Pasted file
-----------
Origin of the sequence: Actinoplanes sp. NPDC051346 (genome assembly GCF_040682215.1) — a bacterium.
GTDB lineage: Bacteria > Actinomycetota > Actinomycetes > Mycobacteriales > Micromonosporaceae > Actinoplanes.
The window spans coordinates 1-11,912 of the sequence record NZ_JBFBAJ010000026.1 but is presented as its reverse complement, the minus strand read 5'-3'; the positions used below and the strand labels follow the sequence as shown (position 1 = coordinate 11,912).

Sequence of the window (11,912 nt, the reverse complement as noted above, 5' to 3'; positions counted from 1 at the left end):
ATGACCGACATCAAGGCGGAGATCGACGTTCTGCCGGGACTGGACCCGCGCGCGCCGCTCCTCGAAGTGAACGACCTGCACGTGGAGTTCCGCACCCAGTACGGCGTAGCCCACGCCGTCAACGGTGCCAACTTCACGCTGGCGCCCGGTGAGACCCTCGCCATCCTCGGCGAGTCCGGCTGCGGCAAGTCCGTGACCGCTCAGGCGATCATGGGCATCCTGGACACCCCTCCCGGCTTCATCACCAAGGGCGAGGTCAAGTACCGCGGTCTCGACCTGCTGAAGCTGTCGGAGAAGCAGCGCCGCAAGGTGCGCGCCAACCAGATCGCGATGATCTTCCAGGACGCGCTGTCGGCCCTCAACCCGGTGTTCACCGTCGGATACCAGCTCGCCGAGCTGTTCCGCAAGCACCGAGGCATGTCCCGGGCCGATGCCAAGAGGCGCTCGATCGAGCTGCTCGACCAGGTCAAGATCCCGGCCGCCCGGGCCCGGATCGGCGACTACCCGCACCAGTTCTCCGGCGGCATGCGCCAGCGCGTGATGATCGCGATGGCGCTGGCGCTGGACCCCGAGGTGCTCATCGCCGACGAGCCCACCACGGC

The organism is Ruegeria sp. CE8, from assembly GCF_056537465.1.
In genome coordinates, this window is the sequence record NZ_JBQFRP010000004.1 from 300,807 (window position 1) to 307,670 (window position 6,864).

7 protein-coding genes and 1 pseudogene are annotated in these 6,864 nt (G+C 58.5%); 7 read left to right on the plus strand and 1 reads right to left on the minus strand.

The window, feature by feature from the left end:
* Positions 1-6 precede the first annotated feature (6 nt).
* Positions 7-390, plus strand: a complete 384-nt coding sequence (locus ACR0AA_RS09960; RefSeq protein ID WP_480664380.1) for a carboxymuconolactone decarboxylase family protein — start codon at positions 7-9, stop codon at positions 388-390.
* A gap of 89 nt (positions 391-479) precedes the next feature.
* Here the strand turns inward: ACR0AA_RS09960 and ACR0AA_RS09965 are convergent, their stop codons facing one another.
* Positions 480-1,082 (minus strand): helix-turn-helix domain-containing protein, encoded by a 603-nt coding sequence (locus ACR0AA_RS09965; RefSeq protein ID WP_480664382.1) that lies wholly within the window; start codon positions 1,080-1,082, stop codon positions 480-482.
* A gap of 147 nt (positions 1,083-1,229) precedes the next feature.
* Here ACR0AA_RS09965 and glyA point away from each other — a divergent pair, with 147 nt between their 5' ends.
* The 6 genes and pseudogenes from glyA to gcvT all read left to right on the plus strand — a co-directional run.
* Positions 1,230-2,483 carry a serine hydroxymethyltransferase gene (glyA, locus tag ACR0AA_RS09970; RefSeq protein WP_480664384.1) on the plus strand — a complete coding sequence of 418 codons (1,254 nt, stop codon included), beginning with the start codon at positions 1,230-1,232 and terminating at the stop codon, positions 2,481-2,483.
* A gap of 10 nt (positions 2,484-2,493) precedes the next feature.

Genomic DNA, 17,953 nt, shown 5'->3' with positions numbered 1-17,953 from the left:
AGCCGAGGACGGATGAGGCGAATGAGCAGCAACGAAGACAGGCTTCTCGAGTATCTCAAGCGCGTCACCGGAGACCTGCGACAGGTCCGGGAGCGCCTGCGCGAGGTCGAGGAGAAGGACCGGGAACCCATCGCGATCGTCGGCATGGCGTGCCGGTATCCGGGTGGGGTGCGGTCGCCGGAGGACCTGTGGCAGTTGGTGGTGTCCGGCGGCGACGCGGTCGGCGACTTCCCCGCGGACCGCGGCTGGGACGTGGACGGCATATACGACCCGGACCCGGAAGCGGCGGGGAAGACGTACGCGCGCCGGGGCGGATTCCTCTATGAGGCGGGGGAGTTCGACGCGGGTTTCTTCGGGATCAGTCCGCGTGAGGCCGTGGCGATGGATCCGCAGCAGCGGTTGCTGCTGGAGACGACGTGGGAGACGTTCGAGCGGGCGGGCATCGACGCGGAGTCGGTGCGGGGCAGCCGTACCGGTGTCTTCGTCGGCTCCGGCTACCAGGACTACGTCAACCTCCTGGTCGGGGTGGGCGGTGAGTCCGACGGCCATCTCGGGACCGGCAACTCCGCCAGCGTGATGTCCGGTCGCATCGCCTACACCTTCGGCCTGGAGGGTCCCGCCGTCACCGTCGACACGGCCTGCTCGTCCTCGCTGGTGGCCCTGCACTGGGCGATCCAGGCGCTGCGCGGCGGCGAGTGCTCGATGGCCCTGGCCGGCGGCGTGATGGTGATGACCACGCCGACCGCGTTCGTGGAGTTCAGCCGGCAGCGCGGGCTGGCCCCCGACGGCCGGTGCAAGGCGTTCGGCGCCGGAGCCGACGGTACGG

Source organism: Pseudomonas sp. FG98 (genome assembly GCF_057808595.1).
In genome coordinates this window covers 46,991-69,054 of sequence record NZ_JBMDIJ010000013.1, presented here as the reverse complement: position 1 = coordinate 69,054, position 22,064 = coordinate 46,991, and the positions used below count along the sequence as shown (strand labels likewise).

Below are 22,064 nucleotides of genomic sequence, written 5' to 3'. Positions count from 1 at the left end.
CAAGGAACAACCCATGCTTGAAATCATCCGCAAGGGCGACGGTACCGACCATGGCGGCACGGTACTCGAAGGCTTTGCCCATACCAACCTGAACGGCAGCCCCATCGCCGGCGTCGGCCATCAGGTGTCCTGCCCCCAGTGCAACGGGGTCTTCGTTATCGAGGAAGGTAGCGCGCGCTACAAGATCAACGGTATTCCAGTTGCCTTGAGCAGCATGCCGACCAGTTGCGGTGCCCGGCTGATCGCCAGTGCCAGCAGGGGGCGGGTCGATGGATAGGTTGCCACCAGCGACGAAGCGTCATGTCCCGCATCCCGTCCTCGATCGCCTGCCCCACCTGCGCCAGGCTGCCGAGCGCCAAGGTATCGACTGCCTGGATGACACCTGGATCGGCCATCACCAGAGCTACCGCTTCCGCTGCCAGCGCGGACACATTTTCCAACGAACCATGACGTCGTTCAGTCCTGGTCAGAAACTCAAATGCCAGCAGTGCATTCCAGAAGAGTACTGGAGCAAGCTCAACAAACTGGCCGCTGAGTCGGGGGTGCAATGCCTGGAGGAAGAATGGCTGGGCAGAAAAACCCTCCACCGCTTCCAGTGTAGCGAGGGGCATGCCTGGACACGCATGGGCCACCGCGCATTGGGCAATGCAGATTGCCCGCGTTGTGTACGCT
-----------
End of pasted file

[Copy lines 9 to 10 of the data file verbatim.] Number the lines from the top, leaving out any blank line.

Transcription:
The window, feature by feature from the left end:
* Positions 1-6 precede the first annotated feature (6 nt).